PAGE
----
Esperance

When the weather is baking hot in Perth it’s time to head to the south of Western Australia for temperatures a few degrees cooler.

Esperance is easily reachable by road and can be done with an overnight stop on the way. The total drive is about eight hours and a good place to break the journey is Wave Rock by heading on Route 40 east from Perth.

Wave Rock is one of the most unique rock formations in this part of Australia and as well as the rock itself has other formations around the area such as Hippo’s Yawn, an impressive cave and the rocks and large boulders at the top of Wave Rock. There are also caves which contain Aboriginal paintings close by.

Along the route there are a couple of interesting graveyards to see. Dog graveyard and rabbit graveyard. Amazing how much love dogs have in this part of the world.

Coming down towards Esperance the Lake King area has an interesting landscape for a rest stop, and at Ravensthorpe you can stock up for your time in the Esperance area. My companions had a particular fascination for ‘Op Shops’ and wanted to keep stopping to buy old junk and long players along the route.

Esperance town is surrounded by three national parks: Fitzgerald River, Cape Le Grand and Cape Arid. We skipped Fitzgerald River as my companions felt the other two parks would be more interesting.

So with a quick stop in Esperance for a bite to eat and circuit of the pretty 11 mile beach road, we headed to Cape Le Grand.

We were driving a vehicle capable of driving on the sand roads of the parks and had brought both swags and a large tent. The swags were good for quick pitching but not so good in the wet. The tent was more comfortable, but took longer to pitch and was more suitable for camp grounds.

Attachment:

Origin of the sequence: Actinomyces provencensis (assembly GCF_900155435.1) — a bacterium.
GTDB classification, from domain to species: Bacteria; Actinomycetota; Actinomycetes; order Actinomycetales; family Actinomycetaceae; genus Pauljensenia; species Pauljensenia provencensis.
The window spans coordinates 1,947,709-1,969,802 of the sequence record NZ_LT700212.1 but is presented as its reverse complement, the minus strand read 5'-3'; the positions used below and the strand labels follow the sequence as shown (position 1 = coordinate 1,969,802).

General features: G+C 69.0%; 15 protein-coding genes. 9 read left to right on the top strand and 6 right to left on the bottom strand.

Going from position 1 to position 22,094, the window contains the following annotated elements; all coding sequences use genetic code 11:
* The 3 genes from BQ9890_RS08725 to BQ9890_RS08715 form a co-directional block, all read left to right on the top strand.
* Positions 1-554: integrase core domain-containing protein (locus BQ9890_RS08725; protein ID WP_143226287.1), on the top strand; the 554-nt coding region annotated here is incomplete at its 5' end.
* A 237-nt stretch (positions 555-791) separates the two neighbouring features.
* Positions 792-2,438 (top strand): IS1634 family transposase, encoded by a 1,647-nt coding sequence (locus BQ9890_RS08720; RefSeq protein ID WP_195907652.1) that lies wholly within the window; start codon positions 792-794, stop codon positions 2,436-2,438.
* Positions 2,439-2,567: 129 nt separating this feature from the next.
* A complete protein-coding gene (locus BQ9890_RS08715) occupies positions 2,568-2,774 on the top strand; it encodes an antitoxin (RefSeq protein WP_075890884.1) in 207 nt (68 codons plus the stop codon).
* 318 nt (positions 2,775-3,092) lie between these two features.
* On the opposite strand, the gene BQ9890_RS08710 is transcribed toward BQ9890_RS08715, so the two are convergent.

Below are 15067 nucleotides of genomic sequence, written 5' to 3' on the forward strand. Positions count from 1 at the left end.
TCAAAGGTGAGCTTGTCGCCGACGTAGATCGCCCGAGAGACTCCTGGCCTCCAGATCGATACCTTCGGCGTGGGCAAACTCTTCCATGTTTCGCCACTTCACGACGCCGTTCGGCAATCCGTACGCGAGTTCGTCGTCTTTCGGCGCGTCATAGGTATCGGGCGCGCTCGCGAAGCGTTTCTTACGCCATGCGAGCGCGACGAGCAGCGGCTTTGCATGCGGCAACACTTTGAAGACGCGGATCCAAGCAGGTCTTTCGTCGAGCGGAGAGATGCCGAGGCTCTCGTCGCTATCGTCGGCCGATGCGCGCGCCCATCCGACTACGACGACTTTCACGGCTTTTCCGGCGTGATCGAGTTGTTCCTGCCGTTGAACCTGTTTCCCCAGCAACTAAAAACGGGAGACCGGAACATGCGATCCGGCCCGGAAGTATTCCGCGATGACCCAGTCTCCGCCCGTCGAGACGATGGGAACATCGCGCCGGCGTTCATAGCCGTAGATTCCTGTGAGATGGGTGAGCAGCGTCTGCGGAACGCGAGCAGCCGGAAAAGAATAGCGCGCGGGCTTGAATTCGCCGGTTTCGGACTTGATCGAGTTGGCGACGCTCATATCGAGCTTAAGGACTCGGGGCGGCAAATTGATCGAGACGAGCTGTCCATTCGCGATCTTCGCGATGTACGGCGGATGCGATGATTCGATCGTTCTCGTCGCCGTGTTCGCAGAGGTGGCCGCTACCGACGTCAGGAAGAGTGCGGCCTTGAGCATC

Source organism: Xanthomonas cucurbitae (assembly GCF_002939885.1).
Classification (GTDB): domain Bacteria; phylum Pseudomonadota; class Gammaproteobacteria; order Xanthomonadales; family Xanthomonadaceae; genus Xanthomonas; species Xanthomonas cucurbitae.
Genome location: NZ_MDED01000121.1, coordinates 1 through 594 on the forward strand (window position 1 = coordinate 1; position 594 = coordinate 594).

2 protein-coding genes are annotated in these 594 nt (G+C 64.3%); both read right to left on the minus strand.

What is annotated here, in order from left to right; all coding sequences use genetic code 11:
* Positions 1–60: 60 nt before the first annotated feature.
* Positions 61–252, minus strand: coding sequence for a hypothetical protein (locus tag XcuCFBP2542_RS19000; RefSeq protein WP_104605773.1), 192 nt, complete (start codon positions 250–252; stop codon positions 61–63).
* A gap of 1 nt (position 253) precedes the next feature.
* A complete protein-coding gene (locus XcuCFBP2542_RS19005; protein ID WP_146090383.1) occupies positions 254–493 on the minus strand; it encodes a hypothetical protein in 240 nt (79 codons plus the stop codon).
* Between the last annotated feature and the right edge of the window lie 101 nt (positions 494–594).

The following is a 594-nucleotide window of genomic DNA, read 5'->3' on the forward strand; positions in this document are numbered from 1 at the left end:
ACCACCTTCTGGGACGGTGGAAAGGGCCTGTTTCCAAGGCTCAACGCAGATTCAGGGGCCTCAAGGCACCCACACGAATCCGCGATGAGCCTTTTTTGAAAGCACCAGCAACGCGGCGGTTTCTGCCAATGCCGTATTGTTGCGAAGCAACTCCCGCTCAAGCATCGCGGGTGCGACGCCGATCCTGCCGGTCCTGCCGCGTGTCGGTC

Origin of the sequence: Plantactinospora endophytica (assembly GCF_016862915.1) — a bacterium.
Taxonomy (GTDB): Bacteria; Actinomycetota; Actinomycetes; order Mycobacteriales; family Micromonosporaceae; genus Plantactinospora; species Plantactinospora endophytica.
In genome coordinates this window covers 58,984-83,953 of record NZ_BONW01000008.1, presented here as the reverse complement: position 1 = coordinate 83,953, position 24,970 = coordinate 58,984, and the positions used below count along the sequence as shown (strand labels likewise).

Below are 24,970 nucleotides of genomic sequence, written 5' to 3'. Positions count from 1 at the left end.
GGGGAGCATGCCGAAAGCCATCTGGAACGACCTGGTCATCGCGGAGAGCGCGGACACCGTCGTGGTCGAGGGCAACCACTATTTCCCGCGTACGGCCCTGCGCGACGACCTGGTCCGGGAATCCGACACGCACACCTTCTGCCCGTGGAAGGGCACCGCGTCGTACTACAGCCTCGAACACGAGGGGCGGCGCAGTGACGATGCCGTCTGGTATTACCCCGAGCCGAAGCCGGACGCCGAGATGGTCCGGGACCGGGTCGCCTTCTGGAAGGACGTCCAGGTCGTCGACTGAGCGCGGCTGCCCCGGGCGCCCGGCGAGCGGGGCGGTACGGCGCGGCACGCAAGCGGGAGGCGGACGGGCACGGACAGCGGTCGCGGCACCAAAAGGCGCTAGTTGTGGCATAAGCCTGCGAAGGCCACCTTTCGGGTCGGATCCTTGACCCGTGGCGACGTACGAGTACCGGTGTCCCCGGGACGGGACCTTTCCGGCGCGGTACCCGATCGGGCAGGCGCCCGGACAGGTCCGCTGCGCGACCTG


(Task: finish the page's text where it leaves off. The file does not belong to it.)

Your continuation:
Cape Le Grand has camping grounds at Le Grande Beach and Lucky Bay. They are quite basic but have barbecues, water and latrines. There were kangaroos hanging around at Lucky Bay. They seemed to be eating fish to our surprise.

The area has some good beaches to visit and have a paddle. Many have gorgeous white sand and have lots of interesting rock formations to check out. If you want a hike, you can climb Frenchman’s Peak for a good view of the area. Ascent and descent can be done in a couple of hours. The path is reasonably well marked and there is a large cave just under the summit rock.

The road network in the park is quite small and you can easily cover it in a couple of days. The roads generally were quite passable, though some had large pools of water from overnight rains to blat through, keeping going to avoid getting bogged down.

We then went on to Cape Arid. This a larger park and you can get to more of it via sand tracks. Again there are stunning beaches and rock formations. It has more camp grounds than Cape Le Grand and it is first come first served. Costs are very low, one camp site not even asking for a fixed fee just for a donation. They are even more basic than Cape Le Grand and often unattended.

Close to Cape Arid you can see the end of the crumbling rabbit proof fence where it reaches the sea at the end of its 1000 km route from Kalbarri in the north.

Cape Arid has more of a feel of wilderness, and on one beautiful empty beach we saw a pod of dolphins swimming parallel to us along the shore.

If you’re lucky you might also see whales, and the area is good for bush walking to see some of the many plant and bird species.

The road though to the east of the park at Israelite Bay was closed for our trip and the furthest we could go was Seal Creek. This is by a fab white sand beach stretching for a good mile.

We watched the waves breaking on the rocks at the end of the beach for a quite a while, and then our trip was over. It was time to head back to Perth for a well needed bath.

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